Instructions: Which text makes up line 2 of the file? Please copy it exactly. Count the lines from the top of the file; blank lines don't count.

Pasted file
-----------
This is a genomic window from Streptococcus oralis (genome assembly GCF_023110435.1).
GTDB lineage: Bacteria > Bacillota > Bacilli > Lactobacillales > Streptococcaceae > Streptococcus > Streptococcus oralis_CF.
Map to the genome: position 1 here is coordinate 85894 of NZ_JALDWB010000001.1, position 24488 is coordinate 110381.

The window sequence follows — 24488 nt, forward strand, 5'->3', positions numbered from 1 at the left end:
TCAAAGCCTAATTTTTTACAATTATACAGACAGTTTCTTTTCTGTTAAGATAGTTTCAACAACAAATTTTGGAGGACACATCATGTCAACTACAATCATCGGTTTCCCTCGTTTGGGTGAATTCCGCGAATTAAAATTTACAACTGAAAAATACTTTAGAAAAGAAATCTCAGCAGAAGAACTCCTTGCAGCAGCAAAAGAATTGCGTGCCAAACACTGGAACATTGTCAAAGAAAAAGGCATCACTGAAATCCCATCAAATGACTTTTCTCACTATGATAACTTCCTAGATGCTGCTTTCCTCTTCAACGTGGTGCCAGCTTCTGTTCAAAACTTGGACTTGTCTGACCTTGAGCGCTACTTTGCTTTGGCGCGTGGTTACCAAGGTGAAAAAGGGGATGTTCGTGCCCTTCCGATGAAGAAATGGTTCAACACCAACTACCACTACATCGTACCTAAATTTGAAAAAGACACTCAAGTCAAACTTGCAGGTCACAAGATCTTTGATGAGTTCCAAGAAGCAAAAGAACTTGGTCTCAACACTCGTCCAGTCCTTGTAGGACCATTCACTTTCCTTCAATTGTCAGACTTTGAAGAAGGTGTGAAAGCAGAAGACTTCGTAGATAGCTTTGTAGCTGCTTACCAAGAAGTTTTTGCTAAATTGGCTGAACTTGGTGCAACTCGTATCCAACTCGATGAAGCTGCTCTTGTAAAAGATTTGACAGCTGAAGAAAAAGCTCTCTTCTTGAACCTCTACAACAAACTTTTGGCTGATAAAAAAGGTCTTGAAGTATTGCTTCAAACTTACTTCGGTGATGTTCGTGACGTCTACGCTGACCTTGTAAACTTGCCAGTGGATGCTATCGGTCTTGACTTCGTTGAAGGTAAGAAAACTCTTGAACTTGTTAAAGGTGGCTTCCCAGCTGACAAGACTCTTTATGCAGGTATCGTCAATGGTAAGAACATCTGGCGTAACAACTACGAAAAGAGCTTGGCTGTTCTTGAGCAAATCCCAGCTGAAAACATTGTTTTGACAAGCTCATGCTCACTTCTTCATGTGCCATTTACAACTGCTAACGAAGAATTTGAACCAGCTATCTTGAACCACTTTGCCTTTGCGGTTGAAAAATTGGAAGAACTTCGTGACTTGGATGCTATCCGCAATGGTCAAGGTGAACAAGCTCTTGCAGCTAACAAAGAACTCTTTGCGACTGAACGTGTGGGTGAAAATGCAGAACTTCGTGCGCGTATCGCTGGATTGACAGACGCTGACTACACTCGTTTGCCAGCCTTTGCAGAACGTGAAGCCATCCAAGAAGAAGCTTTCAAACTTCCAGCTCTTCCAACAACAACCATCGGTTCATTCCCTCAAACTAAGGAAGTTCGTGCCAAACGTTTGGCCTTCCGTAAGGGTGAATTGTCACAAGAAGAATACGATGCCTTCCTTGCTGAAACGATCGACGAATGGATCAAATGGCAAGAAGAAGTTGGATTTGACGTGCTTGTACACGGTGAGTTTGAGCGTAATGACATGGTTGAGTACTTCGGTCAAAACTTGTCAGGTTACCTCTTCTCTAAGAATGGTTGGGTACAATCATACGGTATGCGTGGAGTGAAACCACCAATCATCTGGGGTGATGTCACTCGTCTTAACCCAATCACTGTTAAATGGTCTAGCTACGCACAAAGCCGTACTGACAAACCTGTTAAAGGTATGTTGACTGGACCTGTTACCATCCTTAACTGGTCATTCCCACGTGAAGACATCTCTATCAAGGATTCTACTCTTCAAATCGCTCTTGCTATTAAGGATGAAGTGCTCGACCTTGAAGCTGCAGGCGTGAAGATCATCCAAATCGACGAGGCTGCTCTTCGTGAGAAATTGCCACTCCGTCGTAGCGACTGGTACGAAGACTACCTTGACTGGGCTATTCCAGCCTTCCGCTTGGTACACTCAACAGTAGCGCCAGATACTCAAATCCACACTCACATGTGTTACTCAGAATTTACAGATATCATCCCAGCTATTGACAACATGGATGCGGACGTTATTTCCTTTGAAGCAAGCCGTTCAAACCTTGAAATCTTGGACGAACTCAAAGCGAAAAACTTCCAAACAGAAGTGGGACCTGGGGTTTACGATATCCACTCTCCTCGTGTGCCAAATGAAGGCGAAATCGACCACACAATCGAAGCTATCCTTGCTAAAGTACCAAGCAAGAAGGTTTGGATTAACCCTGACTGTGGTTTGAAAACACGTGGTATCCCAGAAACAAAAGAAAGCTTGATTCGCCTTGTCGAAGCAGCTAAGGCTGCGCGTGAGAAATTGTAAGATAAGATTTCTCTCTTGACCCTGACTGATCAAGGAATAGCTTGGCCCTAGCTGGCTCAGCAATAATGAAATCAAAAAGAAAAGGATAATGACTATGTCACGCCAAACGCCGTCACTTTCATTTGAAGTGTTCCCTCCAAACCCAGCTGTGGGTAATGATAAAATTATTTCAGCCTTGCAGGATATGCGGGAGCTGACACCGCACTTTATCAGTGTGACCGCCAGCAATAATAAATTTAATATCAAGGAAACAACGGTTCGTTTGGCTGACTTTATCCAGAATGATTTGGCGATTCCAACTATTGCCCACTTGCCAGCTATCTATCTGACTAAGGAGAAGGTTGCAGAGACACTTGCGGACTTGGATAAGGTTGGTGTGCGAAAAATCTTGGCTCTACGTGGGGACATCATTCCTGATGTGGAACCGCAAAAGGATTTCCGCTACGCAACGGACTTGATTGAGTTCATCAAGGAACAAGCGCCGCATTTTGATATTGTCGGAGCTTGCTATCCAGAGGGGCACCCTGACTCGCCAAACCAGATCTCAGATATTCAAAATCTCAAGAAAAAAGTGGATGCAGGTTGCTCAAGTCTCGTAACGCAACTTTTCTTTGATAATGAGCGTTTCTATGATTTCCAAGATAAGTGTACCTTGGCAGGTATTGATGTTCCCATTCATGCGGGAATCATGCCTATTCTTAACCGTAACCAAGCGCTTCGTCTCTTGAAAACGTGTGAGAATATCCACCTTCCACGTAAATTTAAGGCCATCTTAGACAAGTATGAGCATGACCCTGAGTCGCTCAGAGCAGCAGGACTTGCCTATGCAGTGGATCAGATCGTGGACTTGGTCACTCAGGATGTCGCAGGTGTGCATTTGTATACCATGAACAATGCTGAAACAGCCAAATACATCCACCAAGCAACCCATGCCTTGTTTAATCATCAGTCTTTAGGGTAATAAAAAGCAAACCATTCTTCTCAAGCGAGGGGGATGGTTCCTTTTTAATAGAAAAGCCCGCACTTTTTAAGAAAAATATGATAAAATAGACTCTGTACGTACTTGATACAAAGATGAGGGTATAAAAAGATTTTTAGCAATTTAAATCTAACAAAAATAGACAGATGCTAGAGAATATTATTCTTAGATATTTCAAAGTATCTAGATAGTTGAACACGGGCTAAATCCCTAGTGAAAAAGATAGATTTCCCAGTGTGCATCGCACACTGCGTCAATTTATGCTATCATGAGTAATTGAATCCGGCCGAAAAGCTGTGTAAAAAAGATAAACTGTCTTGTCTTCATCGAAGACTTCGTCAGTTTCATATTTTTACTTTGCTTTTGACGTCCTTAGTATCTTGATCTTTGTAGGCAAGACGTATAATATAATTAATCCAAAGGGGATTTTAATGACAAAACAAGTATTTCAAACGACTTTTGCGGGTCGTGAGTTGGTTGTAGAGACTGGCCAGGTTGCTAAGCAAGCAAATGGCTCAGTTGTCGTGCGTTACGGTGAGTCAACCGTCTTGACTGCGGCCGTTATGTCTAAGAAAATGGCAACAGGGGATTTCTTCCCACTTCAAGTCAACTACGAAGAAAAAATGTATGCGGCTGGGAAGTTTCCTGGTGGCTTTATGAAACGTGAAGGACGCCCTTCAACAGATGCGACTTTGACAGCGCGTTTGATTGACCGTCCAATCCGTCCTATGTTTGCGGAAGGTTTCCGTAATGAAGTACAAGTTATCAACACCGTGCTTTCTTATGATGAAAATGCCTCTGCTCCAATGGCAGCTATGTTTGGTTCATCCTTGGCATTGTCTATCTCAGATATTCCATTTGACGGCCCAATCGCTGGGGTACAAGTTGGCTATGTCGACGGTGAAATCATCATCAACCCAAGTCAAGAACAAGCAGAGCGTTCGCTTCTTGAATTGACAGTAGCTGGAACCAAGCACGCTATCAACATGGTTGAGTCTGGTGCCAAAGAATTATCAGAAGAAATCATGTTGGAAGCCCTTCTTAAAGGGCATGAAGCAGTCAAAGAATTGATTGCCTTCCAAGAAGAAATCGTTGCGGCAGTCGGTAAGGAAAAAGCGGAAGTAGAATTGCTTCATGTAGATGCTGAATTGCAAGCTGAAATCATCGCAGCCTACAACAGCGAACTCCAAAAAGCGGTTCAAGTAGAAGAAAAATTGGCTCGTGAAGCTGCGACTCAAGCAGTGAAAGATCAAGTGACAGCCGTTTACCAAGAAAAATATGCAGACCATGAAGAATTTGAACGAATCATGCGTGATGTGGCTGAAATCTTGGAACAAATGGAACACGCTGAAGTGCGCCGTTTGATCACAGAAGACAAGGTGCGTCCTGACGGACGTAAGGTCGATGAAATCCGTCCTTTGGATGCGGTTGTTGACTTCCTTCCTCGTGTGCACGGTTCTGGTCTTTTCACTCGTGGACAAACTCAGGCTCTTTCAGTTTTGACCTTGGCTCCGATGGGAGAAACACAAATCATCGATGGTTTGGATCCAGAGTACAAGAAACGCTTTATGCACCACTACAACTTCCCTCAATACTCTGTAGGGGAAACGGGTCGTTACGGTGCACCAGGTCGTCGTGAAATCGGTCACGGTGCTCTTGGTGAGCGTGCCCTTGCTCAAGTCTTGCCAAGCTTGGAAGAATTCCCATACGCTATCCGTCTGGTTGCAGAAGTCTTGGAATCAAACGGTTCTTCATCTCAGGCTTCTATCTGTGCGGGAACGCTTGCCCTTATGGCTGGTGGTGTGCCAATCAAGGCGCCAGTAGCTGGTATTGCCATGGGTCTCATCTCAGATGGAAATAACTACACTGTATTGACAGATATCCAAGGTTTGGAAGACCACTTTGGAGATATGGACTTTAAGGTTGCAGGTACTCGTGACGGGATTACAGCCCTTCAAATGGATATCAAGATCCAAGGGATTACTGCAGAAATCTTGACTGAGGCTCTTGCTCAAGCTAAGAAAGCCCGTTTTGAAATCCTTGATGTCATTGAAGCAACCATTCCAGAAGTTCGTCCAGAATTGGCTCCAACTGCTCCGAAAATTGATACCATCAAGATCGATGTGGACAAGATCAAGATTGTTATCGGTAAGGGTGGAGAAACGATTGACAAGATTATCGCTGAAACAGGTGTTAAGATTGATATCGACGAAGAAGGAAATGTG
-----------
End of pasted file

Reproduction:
GTDB lineage: Bacteria > Bacillota > Bacilli > Lactobacillales > Streptococcaceae > Streptococcus > Streptococcus oralis_CF.